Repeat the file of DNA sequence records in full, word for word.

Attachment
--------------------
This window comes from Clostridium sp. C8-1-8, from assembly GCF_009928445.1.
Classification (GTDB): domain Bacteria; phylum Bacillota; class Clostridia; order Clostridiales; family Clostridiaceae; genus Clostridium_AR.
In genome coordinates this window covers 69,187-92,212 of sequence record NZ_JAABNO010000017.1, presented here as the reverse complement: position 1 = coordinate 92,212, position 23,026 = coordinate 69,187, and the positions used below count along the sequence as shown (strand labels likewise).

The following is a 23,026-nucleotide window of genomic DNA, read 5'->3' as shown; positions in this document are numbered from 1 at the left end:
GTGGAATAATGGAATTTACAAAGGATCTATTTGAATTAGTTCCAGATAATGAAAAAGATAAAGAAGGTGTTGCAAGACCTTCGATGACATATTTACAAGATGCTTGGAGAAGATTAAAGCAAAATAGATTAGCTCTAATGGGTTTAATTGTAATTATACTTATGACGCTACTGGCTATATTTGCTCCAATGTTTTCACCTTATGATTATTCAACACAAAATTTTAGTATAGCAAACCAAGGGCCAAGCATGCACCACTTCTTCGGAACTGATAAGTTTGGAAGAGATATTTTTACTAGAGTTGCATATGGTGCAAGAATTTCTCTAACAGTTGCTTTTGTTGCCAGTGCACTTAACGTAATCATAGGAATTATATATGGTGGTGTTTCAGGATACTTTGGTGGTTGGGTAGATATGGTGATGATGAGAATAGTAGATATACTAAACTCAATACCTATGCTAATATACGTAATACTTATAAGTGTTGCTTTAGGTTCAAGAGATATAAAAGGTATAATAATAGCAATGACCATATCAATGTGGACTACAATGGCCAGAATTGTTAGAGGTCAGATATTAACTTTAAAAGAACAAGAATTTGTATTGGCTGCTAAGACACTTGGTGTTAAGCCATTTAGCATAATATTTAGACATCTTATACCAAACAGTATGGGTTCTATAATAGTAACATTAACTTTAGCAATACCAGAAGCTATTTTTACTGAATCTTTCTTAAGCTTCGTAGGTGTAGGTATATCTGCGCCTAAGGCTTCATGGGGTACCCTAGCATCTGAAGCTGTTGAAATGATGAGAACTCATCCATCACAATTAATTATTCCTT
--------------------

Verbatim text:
This window comes from Clostridium sp. C8-1-8, from assembly GCF_009928445.1.
Classification (GTDB): domain Bacteria; phylum Bacillota; class Clostridia; order Clostridiales; family Clostridiaceae; genus Clostridium_AR.
In genome coordinates this window covers 69,187-92,212 of sequence record NZ_JAABNO010000017.1, presented here as the reverse complement: position 1 = coordinate 92,212, position 23,026 = coordinate 69,187, and the positions used below count along the sequence as shown (strand labels likewise).

The following is a 23,026-nucleotide window of genomic DNA, read 5'->3' as shown; positions in this document are numbered from 1 at the left end:
GTGGAATAATGGAATTTACAAAGGATCTATTTGAATTAGTTCCAGATAATGAAAAAGATAAAGAAGGTGTTGCAAGACCTTCGATGACATATTTACAAGATGCTTGGAGAAGATTAAAGCAAAATAGATTAGCTCTAATGGGTTTAATTGTAATTATACTTATGACGCTACTGGCTATATTTGCTCCAATGTTTTCACCTTATGATTATTCAACACAAAATTTTAGTATAGCAAACCAAGGGCCAAGCATGCACCACTTCTTCGGAACTGATAAGTTTGGAAGAGATATTTTTACTAGAGTTGCATATGGTGCAAGAATTTCTCTAACAGTTGCTTTTGTTGCCAGTGCACTTAACGTAATCATAGGAATTATATATGGTGGTGTTTCAGGATACTTTGGTGGTTGGGTAGATATGGTGATGATGAGAATAGTAGATATACTAAACTCAATACCTATGCTAATATACGTAATACTTATAAGTGTTGCTTTAGGTTCAAGAGATATAAAAGGTATAATAATAGCAATGACCATATCAATGTGGACTACAATGGCCAGAATTGTTAGAGGTCAGATATTAACTTTAAAAGAACAAGAATTTGTATTGGCTGCTAAGACACTTGGTGTTAAGCCATTTAGCATAATATTTAGACATCTTATACCAAACAGTATGGGTTCTATAATAGTAACATTAACTTTAGCAATACCAGAAGCTATTTTTACTGAATCTTTCTTAAGCTTCGTAGGTGTAGGTATATCTGCGCCTAAGGCTTCATGGGGTACCCTAGCATCTGAAGCTGTTGAAATGATGAGAACTCATCCATCACAATTAATTATTCCTT